Eric (e90051.upc-e.chello.nl - 220.127.116.11)
|Posted on Tuesday, August 14, 2001 - 12:02 pm: ||
I wonder if someone could help me with the following:
Why is the letter c lenited in "Ag gabháil cheoil", but not in "Ag déanamh ceoil"?. I saw both examples when I looked up the word ceol in the dictionary I have. At first I thought it was a mistake, but when I was in Ireland I came across Teach Ceoil vs. Fleá Cheoil. As the word ceol is masculine, I expect it to have lenition after the article an in the genitive case (an ceol, an cheoil). Or should one consider ceol an adjective here (this would make sense since lenition of an adjective is required when following a feminine noun)? Please help.
My second question involves the word uíbh (as in Uíbh Ráthach, Uíbh Fhailí). My dictionary mentions that it is a dative plural form of ó used in certain place names. How exactly should it be translated?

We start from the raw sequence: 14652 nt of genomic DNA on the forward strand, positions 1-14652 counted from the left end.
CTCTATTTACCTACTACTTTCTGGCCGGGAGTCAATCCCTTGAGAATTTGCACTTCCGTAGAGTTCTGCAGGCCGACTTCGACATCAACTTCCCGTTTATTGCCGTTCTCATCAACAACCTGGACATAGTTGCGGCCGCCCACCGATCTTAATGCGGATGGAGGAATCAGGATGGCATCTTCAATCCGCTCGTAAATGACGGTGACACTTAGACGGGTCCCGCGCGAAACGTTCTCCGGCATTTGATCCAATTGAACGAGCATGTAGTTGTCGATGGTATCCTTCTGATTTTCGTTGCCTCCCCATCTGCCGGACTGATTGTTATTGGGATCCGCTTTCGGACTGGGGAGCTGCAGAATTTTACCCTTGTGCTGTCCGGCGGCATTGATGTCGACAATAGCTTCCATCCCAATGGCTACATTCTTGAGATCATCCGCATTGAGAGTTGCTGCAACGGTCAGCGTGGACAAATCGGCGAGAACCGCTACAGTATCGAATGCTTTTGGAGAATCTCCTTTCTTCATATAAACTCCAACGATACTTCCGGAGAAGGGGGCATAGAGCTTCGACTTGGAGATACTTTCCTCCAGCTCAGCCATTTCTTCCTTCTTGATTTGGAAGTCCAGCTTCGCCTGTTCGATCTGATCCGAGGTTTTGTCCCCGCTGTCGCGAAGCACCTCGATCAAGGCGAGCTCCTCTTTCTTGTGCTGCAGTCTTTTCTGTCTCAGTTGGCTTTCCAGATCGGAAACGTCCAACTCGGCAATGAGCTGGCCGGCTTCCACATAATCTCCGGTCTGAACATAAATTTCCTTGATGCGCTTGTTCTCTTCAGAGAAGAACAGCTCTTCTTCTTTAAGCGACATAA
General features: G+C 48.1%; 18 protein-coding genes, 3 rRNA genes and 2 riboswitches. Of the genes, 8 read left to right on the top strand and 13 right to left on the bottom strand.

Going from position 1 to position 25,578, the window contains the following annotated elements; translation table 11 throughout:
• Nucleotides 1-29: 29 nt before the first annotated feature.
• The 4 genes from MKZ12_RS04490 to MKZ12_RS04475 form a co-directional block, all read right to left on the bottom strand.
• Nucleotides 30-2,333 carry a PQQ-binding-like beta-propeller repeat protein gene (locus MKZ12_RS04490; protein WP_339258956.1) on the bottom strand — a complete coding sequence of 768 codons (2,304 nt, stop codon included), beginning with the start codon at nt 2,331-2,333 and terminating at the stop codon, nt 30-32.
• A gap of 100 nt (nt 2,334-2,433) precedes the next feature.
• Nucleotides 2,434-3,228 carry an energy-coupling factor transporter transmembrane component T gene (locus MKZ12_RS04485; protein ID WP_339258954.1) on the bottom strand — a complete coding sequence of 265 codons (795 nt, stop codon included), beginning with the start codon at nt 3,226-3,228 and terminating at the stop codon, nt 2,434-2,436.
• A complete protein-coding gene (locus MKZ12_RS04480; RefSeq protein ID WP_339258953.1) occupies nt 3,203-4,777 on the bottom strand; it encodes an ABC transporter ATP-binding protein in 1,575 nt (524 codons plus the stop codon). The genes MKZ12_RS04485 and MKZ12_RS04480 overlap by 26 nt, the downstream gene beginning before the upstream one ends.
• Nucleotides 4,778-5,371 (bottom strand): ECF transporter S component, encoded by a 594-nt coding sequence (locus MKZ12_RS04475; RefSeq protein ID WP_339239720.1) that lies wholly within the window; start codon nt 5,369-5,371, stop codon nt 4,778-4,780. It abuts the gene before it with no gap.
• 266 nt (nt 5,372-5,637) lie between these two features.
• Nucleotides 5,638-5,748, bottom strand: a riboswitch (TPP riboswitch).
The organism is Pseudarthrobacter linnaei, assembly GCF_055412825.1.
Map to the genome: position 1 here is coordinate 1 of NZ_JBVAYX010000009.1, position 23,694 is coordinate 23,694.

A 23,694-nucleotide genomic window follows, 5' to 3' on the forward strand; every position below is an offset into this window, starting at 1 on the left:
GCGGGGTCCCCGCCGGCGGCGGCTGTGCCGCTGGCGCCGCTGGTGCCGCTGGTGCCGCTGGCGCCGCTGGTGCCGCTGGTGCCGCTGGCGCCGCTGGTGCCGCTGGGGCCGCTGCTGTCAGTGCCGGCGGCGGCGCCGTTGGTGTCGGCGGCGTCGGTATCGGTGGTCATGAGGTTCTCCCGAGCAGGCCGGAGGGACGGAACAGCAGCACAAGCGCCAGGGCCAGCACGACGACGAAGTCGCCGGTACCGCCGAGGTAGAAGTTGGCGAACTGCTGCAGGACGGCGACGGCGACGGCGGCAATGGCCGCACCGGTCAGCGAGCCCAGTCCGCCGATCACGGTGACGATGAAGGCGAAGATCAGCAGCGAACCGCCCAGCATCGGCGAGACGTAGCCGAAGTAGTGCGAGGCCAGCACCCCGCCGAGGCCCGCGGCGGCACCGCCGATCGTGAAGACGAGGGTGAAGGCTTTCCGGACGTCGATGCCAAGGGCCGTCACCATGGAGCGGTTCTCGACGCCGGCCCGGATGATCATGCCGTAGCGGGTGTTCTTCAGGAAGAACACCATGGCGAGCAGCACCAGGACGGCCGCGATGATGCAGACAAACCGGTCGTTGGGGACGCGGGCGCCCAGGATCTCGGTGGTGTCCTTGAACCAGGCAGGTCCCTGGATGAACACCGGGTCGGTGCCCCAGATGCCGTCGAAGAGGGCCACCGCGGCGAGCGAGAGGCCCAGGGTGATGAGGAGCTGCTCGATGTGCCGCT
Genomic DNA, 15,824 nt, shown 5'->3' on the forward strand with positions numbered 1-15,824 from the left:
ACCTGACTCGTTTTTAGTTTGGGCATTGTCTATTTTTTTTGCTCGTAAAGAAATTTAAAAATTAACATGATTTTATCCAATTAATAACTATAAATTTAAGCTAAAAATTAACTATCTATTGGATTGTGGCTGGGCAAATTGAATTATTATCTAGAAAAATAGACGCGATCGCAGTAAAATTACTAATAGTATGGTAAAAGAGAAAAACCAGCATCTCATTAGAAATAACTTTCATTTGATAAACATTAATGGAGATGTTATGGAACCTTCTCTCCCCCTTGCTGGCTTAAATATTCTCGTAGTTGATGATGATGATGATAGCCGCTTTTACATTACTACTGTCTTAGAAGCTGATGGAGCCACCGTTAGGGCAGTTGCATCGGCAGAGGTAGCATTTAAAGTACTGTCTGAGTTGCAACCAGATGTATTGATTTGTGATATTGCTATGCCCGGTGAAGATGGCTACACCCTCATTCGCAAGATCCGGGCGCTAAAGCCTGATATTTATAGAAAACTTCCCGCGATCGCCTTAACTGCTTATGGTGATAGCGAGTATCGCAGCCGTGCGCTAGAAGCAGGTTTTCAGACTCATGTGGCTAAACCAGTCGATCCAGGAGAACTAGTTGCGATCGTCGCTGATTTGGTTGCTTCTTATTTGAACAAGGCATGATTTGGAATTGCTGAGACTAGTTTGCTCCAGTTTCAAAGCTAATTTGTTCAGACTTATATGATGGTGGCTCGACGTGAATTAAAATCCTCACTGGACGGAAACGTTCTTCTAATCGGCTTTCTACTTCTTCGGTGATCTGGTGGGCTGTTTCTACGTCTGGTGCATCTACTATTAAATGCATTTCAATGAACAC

Last question: which Irish dialects pronounce ch as the ch in the Scottish loch or German Bach? Listening to Ulster Irish songs, I hardly hear this throat sound, but there are people on Raidió na Gaeltachta that pronounce the throaty ch-sound. Also, if one hears a person pronounce tábhachtach as tawaktak, is this a dialectal pronunciation or may one assume that such a person is not a native speaker?
Thank you for answering any of these questions.
Seosamh (1cust21.tnt67.nyc3.da.uu.net - 18.104.22.168)
|Posted on Tuesday, August 14, 2001 - 03:30 pm: ||
A couple of quick answers.
Masculine nouns in the genitive following a feminine noun do usually lenite, as if they were adjectives (but don't do it with 'f'): fear céile (husband) but bean chéile (wife). Also, scoil phobail (community school), scoil chailíní/bhuachaillí (a girls'/boys' school), scoil cheoil (music school), but: scoil filíochta (a school of poetry) and even this (which I can't explain): scoil damhsa (school of dancing).
A definite noun in the genitive is normally lenited: seomra Thomáis (Thomas' room), iníon fhear an tsiopa (THE shopkeeper's daughter).